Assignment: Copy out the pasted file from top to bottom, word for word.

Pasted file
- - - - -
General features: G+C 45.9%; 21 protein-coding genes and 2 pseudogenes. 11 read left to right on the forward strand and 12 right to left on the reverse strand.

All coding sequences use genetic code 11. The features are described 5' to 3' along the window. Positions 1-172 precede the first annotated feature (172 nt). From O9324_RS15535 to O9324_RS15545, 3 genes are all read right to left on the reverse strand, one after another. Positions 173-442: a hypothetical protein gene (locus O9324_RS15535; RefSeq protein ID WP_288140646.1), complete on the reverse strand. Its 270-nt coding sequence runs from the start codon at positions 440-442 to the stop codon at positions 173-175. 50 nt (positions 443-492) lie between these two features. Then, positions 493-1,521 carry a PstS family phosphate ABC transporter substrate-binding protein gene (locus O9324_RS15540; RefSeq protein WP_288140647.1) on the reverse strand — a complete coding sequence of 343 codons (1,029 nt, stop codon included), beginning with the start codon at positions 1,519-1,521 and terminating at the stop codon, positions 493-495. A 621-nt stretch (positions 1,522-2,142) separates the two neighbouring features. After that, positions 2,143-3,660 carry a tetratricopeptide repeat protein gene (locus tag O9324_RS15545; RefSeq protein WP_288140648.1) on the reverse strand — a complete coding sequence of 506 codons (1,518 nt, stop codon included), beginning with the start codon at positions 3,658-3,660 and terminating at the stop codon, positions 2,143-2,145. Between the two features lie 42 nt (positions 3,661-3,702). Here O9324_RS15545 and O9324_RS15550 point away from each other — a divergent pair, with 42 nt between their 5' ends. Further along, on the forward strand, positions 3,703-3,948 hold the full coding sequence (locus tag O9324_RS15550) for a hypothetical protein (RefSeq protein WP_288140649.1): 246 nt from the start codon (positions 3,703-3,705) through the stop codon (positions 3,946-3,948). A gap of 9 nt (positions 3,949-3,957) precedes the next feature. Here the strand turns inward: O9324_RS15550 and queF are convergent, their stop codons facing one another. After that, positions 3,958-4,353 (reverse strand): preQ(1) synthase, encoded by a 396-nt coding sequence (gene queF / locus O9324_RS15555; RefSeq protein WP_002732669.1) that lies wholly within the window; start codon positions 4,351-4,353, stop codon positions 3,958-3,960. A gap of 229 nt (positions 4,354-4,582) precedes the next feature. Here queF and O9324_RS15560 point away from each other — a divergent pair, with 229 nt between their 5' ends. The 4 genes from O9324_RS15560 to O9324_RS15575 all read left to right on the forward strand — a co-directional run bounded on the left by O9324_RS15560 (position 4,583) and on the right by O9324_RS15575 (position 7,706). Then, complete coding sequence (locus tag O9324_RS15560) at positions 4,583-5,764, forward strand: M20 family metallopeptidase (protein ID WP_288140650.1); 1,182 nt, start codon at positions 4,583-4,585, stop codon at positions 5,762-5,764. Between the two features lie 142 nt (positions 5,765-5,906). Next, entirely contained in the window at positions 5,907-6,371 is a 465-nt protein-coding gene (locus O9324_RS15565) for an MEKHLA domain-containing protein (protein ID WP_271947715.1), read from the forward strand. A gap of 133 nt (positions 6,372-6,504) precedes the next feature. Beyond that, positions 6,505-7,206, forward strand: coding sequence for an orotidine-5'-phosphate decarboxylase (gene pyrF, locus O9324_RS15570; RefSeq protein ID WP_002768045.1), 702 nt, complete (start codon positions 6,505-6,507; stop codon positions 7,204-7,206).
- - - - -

General features: G+C 45.9%; 21 protein-coding genes and 2 pseudogenes. 11 read left to right on the forward strand and 12 right to left on the reverse strand.

All coding sequences use genetic code 11. The features are described 5' to 3' along the window. Positions 1-172 precede the first annotated feature (172 nt). From O9324_RS15535 to O9324_RS15545, 3 genes are all read right to left on the reverse strand, one after another. Positions 173-442: a hypothetical protein gene (locus O9324_RS15535; RefSeq protein ID WP_288140646.1), complete on the reverse strand. Its 270-nt coding sequence runs from the start codon at positions 440-442 to the stop codon at positions 173-175. 50 nt (positions 443-492) lie between these two features. Then, positions 493-1,521 carry a PstS family phosphate ABC transporter substrate-binding protein gene (locus O9324_RS15540; RefSeq protein WP_288140647.1) on the reverse strand — a complete coding sequence of 343 codons (1,029 nt, stop codon included), beginning with the start codon at positions 1,519-1,521 and terminating at the stop codon, positions 493-495. A 621-nt stretch (positions 1,522-2,142) separates the two neighbouring features. After that, positions 2,143-3,660 carry a tetratricopeptide repeat protein gene (locus tag O9324_RS15545; RefSeq protein WP_288140648.1) on the reverse strand — a complete coding sequence of 506 codons (1,518 nt, stop codon included), beginning with the start codon at positions 3,658-3,660 and terminating at the stop codon, positions 2,143-2,145. Between the two features lie 42 nt (positions 3,661-3,702). Here O9324_RS15545 and O9324_RS15550 point away from each other — a divergent pair, with 42 nt between their 5' ends. Further along, on the forward strand, positions 3,703-3,948 hold the full coding sequence (locus tag O9324_RS15550) for a hypothetical protein (RefSeq protein WP_288140649.1): 246 nt from the start codon (positions 3,703-3,705) through the stop codon (positions 3,946-3,948). A gap of 9 nt (positions 3,949-3,957) precedes the next feature. Here the strand turns inward: O9324_RS15550 and queF are convergent, their stop codons facing one another. After that, positions 3,958-4,353 (reverse strand): preQ(1) synthase, encoded by a 396-nt coding sequence (gene queF / locus O9324_RS15555; RefSeq protein WP_002732669.1) that lies wholly within the window; start codon positions 4,351-4,353, stop codon positions 3,958-3,960. A gap of 229 nt (positions 4,354-4,582) precedes the next feature. Here queF and O9324_RS15560 point away from each other — a divergent pair, with 229 nt between their 5' ends. The 4 genes from O9324_RS15560 to O9324_RS15575 all read left to right on the forward strand — a co-directional run bounded on the left by O9324_RS15560 (position 4,583) and on the right by O9324_RS15575 (position 7,706). Then, complete coding sequence (locus tag O9324_RS15560) at positions 4,583-5,764, forward strand: M20 family metallopeptidase (protein ID WP_288140650.1); 1,182 nt, start codon at positions 4,583-4,585, stop codon at positions 5,762-5,764. Between the two features lie 142 nt (positions 5,765-5,906). Next, entirely contained in the window at positions 5,907-6,371 is a 465-nt protein-coding gene (locus O9324_RS15565) for an MEKHLA domain-containing protein (protein ID WP_271947715.1), read from the forward strand. A gap of 133 nt (positions 6,372-6,504) precedes the next feature. Beyond that, positions 6,505-7,206, forward strand: coding sequence for an orotidine-5'-phosphate decarboxylase (gene pyrF, locus O9324_RS15570; RefSeq protein ID WP_002768045.1), 702 nt, complete (start codon positions 6,505-6,507; stop codon positions 7,204-7,206).